The Art of Book Reviews

The first time I set out to write the post I ended up on a tangent that had me skipping up driveways. Let’s all hope for some focus this time, okay?

Wonderful things live here.As mentioned before, my source for review books was from LibraryThing or direct from publishers. Then I stumbled across NetGalley. In the site’s words: “NetGalley is a service for people who read and recommend books.”

You sign up on the web site, providing some basic information, and then you’re off. Once you get approved (and if my small-potatoes review shop can get approved, so can you), you get to peruse the listings of forthcoming books.

The catch is that the books are only available digitally. I guess you could use NetGalley as a sort of directory and email the publisher to request a hard copy. It seems easier to just download the galley though. You read them on your computer using a free Adobe product or click the button to send the galley to your kindle (once you’ve added the NetGalley email to your Kindle list; downloads are free over WiFi). Instructions are on the site for sending galleys to other ereaders.

Not every book is available for ereaders. NetGalley has some graphic novels and coffee table books, which don’t read well on standard ereaders.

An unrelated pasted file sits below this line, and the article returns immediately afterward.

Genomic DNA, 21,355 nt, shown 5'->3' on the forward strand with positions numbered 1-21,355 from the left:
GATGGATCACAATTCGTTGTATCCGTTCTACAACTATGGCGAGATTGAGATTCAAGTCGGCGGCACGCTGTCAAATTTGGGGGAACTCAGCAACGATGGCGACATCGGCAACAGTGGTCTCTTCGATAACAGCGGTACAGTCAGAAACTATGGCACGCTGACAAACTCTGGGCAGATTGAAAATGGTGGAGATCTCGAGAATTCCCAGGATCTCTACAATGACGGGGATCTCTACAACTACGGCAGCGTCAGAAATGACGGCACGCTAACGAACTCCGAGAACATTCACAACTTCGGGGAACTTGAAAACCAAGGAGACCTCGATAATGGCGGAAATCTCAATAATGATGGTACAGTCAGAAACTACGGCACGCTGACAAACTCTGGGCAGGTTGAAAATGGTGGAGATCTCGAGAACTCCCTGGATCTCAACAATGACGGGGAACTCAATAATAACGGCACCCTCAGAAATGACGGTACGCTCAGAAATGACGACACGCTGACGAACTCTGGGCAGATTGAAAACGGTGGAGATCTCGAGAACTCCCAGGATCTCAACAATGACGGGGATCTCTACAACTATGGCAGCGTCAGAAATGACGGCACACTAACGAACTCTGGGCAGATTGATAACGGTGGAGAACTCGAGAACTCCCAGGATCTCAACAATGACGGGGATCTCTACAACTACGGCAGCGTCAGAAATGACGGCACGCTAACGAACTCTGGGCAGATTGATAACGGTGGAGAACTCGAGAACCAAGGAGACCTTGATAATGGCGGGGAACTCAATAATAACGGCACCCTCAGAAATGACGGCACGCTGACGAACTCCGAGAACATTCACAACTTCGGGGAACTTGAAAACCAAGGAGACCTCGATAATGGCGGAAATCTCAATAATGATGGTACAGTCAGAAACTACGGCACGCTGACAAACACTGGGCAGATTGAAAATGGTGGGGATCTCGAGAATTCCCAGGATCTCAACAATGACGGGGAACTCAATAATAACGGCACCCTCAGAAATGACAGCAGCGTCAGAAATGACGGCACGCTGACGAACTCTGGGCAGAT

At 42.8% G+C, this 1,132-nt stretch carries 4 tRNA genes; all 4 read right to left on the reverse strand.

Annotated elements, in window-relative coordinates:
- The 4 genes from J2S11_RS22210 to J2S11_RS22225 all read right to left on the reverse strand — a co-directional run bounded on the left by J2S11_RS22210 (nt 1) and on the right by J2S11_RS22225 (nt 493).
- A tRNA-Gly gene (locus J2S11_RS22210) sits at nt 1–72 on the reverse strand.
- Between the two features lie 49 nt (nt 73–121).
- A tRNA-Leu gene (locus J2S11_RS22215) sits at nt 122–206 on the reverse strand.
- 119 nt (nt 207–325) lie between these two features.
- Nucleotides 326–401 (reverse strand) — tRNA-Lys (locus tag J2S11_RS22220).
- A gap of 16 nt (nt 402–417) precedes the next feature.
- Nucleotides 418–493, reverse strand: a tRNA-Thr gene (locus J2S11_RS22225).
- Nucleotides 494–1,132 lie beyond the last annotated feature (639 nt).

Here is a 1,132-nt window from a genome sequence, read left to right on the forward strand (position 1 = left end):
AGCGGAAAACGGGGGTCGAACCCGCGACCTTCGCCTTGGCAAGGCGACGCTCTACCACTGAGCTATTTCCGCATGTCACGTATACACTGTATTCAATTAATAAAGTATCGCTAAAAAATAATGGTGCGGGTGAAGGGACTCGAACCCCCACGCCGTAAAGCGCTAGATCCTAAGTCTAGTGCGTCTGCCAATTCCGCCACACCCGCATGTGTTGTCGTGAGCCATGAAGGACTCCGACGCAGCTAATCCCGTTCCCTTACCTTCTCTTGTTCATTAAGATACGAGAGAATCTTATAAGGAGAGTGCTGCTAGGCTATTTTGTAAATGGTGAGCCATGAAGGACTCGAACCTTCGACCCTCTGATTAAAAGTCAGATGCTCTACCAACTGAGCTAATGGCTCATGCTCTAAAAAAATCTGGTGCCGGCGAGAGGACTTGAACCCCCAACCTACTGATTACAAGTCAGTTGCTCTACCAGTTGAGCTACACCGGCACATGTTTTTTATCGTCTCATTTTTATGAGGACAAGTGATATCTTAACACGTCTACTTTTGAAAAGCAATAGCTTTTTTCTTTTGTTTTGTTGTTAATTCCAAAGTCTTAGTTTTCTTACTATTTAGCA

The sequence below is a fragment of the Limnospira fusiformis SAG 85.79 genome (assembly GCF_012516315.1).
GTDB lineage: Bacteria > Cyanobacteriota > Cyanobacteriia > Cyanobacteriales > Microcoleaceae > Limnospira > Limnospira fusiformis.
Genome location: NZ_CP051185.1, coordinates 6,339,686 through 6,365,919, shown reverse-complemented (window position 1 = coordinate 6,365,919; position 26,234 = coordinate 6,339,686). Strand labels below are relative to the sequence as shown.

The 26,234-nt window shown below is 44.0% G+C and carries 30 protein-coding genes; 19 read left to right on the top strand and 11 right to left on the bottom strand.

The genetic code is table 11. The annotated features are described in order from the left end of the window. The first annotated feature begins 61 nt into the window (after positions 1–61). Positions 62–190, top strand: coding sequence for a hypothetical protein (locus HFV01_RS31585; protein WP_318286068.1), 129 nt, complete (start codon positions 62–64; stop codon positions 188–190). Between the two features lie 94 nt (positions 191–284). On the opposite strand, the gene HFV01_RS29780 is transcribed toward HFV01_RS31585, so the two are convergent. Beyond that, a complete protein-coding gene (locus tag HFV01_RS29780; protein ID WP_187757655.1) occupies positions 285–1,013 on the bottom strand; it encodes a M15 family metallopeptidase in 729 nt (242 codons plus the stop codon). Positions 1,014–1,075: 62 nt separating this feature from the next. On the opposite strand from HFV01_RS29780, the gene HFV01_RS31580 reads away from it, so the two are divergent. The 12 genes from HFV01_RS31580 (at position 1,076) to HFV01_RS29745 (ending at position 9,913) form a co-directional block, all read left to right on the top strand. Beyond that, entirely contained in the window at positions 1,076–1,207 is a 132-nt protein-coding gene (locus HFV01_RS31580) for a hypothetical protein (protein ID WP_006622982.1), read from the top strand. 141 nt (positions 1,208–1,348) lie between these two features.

So the digital exclusivity is only a minor catch.

The major catch is so much is out there to request. I made the mistake of not paying a great deal of attention to publication dates when I sent through my first batch of requests. Sure enough, I ended up with about seven books to review before June 7. You may notice the date of this post and the dates of my most recent reviews. I missed the pub date for a bunch of them.

And that’s something that, as a reviewer, I want to make. In an ideal world, a book review should come out a couple days before the book is published or at least the day of publication. The next set of NetGalley books aren’t being released until the end of summer so I have time to catch up.

But what does catching up mean? How should a reviewer read a book? In my mind, professional reviewers (those on staff at major newspapers, magazines and websites) can spend their work day reading and putting together well thought out reviews. They also have access to copy editors.

Me, I spend my work day at a job where reading a book would be frowned upon. So I read at home or in waiting rooms. If I want to make a self-imposed deadline, I can’t choose to watch TV or play video games over reading. Let me amend the verb in that sentence to “shouldn’t;” I’ve made the wrong choice on numerous occasions. Sometimes a review book isn’t just something I wouldn’t have picked up on my own, it’s not something I would have stuck with if it were being read just for fun.

While I don’t want to give away an ending or plot twist in a review, I think a good review has to be written after reading the whole book. Maybe a plodding pace pays off in the final chapters. Maybe that character bizarrely introduced in chapter eight shows up again 200 pages later and makes a difference in the plot. You have to read the whole thing.